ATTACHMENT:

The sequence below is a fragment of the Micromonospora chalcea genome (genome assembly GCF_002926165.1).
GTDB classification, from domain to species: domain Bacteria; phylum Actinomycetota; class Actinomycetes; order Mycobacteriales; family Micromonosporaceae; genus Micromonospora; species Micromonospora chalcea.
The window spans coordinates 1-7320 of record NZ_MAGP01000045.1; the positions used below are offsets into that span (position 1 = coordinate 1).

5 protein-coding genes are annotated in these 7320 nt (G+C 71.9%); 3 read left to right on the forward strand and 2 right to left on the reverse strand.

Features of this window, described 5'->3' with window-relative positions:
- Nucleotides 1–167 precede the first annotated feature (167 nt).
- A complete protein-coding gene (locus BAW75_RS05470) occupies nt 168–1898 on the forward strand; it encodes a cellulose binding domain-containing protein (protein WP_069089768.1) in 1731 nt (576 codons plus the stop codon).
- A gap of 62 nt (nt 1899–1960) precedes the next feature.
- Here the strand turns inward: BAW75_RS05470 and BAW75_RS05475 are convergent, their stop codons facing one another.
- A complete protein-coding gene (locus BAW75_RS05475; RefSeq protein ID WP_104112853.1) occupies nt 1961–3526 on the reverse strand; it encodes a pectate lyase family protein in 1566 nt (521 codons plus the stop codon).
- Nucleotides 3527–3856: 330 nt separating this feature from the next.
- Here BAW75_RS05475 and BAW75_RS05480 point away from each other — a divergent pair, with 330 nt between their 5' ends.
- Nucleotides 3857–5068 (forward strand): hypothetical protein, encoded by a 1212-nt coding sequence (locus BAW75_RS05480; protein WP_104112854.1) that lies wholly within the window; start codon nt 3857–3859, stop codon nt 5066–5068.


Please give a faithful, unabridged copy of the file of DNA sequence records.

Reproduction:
The sequence below is a fragment of the Micromonospora chalcea genome (genome assembly GCF_002926165.1).
GTDB classification, from domain to species: domain Bacteria; phylum Actinomycetota; class Actinomycetes; order Mycobacteriales; family Micromonosporaceae; genus Micromonospora; species Micromonospora chalcea.
The window spans coordinates 1-7320 of record NZ_MAGP01000045.1; the positions used below are offsets into that span (position 1 = coordinate 1).

5 protein-coding genes are annotated in these 7320 nt (G+C 71.9%); 3 read left to right on the forward strand and 2 right to left on the reverse strand.

Features of this window, described 5'->3' with window-relative positions:
- Nucleotides 1–167 precede the first annotated feature (167 nt).
- A complete protein-coding gene (locus BAW75_RS05470) occupies nt 168–1898 on the forward strand; it encodes a cellulose binding domain-containing protein (protein WP_069089768.1) in 1731 nt (576 codons plus the stop codon).
- A gap of 62 nt (nt 1899–1960) precedes the next feature.
- Here the strand turns inward: BAW75_RS05470 and BAW75_RS05475 are convergent, their stop codons facing one another.
- A complete protein-coding gene (locus BAW75_RS05475; RefSeq protein ID WP_104112853.1) occupies nt 1961–3526 on the reverse strand; it encodes a pectate lyase family protein in 1566 nt (521 codons plus the stop codon).
- Nucleotides 3527–3856: 330 nt separating this feature from the next.
- Here BAW75_RS05475 and BAW75_RS05480 point away from each other — a divergent pair, with 330 nt between their 5' ends.
- Nucleotides 3857–5068 (forward strand): hypothetical protein, encoded by a 1212-nt coding sequence (locus BAW75_RS05480; protein WP_104112854.1) that lies wholly within the window; start codon nt 3857–3859, stop codon nt 5066–5068.